The Obama administration was apparently warned and received word back in 2008 that Veterans Affairs hospitals were not reporting accurate wait times, ultimately leading to veterans waiting for extended periods of time for medical attention, which has now become the VA scandal.
According to reports by the Washington Times, who has obtained briefing materials thanks to the Freedom of Information Act, officials with the VA told President Obama and Vice President Biden’s “transition teams” immediately after Obama won the 2008 presidential election to not trust the reported wait times by the VA hospitals.
“This is not only a data integrity issue in which [Veterans Health Administration] reports unreliable performance data; it affects quality of care by delaying — and potentially denying — deserving veterans timely care,” the officials wrote.
The briefing materials, obtained by The Washington Times through the Freedom of Information Act, make clear that the problems existed well before Mr. Obama took office, dating back at least to the Bush administration. But the materials raise questions about what actions the department took since 2009 to remedy the problems.
According to the Times, there was a recommendation made in the 2008 transition report by the VA inspector general which requested that an accuracy test on reported waiting times be conducted.
Such tests, the report noted, could prompt action if results reveal “questionable differences” between the dates shown in medical records and dates in the Veterans Health Administration’s scheduling system. It’s unclear whether that recommendation was adopted because VA officials have not responded to request for comment.
The scandal first came to light when most recently, a total of 40 possible deaths of veterans, who were waiting for medical care at the Phoenix Veterans Affairs Health Care hospital, was exposed.
Then, a “secret list” was leaked and was allegedly part of a plan created by Veterans Affairs managers in Phoenix who were trying to cover up the fact that 1,400 to 1,600 sick veterans were forced to wait months to see a doctor.
Turns out that top management and personnel at the VA hospital in Phoenix knew about the hospital’s practice of making veterans wait extended periods of time and even defended it. According to Dr. Sam Foote, who just retired after 24 years with the VA system in Phoenix, the scheme was highly elaborate and top management went to great lengths to cover it up.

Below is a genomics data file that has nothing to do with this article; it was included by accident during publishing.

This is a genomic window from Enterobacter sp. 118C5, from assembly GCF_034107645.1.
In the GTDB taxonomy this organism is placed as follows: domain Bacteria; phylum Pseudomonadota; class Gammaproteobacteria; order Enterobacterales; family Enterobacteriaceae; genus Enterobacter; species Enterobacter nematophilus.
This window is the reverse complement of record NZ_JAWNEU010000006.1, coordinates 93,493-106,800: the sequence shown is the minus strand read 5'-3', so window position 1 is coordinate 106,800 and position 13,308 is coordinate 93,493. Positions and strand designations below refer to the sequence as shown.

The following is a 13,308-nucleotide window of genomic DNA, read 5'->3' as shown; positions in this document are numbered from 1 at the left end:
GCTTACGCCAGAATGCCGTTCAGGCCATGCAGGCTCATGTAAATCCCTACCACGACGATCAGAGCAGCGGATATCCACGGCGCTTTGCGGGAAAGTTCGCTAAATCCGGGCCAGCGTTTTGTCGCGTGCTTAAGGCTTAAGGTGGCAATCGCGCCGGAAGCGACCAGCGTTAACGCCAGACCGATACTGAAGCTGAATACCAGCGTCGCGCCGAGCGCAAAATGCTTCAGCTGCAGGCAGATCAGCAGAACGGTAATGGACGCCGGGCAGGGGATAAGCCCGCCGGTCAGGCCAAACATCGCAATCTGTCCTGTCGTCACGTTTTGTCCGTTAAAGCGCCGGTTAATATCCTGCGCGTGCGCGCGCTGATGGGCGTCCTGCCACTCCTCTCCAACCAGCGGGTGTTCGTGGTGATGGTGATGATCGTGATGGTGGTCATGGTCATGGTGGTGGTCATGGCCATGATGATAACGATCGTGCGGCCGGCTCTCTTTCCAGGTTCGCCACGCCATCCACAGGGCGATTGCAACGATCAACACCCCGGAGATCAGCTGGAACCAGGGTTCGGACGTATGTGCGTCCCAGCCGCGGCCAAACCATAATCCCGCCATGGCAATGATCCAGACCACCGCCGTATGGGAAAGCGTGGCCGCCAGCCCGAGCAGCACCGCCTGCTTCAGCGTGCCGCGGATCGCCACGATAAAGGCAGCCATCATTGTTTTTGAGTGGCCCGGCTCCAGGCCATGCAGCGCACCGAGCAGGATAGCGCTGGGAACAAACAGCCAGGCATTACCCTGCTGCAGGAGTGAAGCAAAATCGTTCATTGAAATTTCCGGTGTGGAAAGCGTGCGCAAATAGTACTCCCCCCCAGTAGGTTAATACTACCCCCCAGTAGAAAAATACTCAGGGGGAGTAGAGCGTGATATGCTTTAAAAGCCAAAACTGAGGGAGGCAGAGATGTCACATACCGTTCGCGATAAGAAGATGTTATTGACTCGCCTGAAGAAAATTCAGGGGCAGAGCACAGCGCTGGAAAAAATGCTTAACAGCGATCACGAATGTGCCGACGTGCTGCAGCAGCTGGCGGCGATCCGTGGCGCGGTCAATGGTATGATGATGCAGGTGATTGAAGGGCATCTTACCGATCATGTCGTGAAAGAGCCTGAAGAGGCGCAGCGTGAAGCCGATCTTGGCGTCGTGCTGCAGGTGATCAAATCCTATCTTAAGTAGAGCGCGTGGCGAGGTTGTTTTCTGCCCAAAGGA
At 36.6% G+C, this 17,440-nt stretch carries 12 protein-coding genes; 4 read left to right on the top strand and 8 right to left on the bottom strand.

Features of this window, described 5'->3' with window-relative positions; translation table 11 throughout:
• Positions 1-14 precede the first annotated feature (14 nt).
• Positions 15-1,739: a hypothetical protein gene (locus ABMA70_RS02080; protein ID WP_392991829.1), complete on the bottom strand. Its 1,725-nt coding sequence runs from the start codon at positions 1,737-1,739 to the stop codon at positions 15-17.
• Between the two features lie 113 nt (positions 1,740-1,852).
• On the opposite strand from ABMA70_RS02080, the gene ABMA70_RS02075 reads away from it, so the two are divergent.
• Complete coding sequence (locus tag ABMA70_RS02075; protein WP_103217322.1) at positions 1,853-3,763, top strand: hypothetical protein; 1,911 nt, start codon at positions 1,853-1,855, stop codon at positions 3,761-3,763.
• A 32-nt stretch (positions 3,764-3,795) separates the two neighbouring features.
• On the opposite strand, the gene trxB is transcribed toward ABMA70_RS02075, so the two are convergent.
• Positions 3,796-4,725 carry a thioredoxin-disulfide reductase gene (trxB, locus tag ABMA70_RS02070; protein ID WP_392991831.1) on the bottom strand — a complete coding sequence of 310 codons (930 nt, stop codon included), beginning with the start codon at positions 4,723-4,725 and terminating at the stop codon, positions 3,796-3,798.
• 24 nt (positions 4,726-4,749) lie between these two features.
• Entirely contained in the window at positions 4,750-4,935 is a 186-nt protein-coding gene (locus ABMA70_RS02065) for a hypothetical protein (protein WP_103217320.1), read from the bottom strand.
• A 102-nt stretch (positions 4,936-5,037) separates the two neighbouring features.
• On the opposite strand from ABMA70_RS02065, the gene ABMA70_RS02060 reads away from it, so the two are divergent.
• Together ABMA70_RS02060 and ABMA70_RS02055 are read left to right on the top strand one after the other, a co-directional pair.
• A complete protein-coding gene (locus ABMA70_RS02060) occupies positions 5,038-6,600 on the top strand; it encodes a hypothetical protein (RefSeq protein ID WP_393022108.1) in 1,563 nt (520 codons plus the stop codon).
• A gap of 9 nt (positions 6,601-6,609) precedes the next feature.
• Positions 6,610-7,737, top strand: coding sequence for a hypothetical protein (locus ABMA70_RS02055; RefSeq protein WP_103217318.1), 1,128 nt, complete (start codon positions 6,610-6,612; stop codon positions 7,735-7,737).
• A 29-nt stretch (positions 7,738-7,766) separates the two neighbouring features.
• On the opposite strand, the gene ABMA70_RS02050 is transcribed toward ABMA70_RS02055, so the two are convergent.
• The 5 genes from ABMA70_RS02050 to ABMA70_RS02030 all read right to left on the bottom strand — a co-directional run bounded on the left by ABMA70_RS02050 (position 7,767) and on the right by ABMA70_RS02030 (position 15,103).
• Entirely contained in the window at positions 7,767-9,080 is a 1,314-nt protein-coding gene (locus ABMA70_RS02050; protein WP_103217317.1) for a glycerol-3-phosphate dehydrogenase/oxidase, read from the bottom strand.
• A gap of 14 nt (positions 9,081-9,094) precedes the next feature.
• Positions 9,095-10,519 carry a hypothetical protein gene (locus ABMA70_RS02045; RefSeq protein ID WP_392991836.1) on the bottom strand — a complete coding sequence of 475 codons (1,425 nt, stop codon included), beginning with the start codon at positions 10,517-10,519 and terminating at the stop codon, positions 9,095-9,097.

Just today, allegations came in the form of a whistleblower who told the Daily Beast that secret waiting lists, like in Phoenix, were kept secret that showed the actual waiting times for veterans in the state.
Last month, word broke that the Department of Veterans Affairs hospital in Phoenix kept a secret waiting list that allegedly led to dozens of preventable deaths. The VA’s inspector general was brought in to investigate the charges and hasn’t yet found any deaths in Phoenix linked to wait times, but his investigation is ongoing. Since then five other facilities have come under fire, leading to calls for VA Secretary Eric Shinseki to step down. And now there’s Albuquerque’s. The evidence for this new secret list may be hard to track down, however.
“The ‘secret wait list’ for patient appointments is being either moved or was destroyed after what happened in Phoenix,” according to a doctor who works at the Albuquerque VA hospital and spoke exclusively with The Daily Beast. “Right now,” the doctor said, “there is an eight-month waiting list for patients to get ultrasounds of their hearts. Some patients have died before they got their studies. It is unknown why they died, some for cardiac reasons, some for other reasons.”
Last week, Rep. Bill Cassidy (R-LA) and senate-hopeful said the VA scandal was another example of government-run healthcare facilities, saying “What the VA has allegedly done is another example of what happens when the government controls healthcare. The system lines up to serve the bureaucrat—when the bureaucrat has the power, the patient suffers.”
Cassidy’s opponent in the highly contested senate race, Sen. Mary Landrieu (D-LA) has not commented publicly thus far on the VA scandal.